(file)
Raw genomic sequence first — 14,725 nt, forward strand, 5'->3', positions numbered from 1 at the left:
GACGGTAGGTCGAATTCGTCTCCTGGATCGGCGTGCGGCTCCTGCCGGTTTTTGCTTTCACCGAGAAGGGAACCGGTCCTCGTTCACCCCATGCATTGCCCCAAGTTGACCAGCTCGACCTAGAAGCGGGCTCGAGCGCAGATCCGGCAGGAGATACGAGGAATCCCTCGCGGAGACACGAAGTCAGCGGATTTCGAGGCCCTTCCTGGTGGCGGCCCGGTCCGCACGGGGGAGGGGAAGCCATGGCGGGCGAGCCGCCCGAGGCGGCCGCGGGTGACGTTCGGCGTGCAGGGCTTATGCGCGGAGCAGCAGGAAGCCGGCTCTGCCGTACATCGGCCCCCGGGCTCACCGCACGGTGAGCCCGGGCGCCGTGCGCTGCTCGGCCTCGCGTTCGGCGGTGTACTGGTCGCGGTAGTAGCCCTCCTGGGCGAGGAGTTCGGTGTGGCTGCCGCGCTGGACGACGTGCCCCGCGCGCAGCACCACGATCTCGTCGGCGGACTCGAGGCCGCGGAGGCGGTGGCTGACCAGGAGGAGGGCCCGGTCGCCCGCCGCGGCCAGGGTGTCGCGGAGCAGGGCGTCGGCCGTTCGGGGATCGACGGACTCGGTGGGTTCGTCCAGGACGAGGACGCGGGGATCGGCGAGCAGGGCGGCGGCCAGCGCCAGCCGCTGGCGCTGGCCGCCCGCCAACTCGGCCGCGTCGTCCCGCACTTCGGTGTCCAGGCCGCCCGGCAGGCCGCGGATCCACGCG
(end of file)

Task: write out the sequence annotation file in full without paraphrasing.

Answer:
Raw genomic sequence first — 14,725 nt, forward strand, 5'->3', positions numbered from 1 at the left:
GACGGTAGGTCGAATTCGTCTCCTGGATCGGCGTGCGGCTCCTGCCGGTTTTTGCTTTCACCGAGAAGGGAACCGGTCCTCGTTCACCCCATGCATTGCCCCAAGTTGACCAGCTCGACCTAGAAGCGGGCTCGAGCGCAGATCCGGCAGGAGATACGAGGAATCCCTCGCGGAGACACGAAGTCAGCGGATTTCGAGGCCCTTCCTGGTGGCGGCCCGGTCCGCACGGGGGAGGGGAAGCCATGGCGGGCGAGCCGCCCGAGGCGGCCGCGGGTGACGTTCGGCGTGCAGGGCTTATGCGCGGAGCAGCAGGAAGCCGGCTCTGCCGTACATCGGCCCCCGGGCTCACCGCACGGTGAGCCCGGGCGCCGTGCGCTGCTCGGCCTCGCGTTCGGCGGTGTACTGGTCGCGGTAGTAGCCCTCCTGGGCGAGGAGTTCGGTGTGGCTGCCGCGCTGGACGACGTGCCCCGCGCGCAGCACCACGATCTCGTCGGCGGACTCGAGGCCGCGGAGGCGGTGGCTGACCAGGAGGAGGGCCCGGTCGCCCGCCGCGGCCAGGGTGTCGCGGAGCAGGGCGTCGGCCGTTCGGGGATCGACGGACTCGGTGGGTTCGTCCAGGACGAGGACGCGGGGATCGGCGAGCAGGGCGGCGGCCAGCGCCAGCCGCTGGCGCTGGCCGCCCGCCAACTCGGCCGCGTCGTCCCGCACTTCGGTGTCCAGGCCGCCCGGCAGGCCGCGGATCCACGCG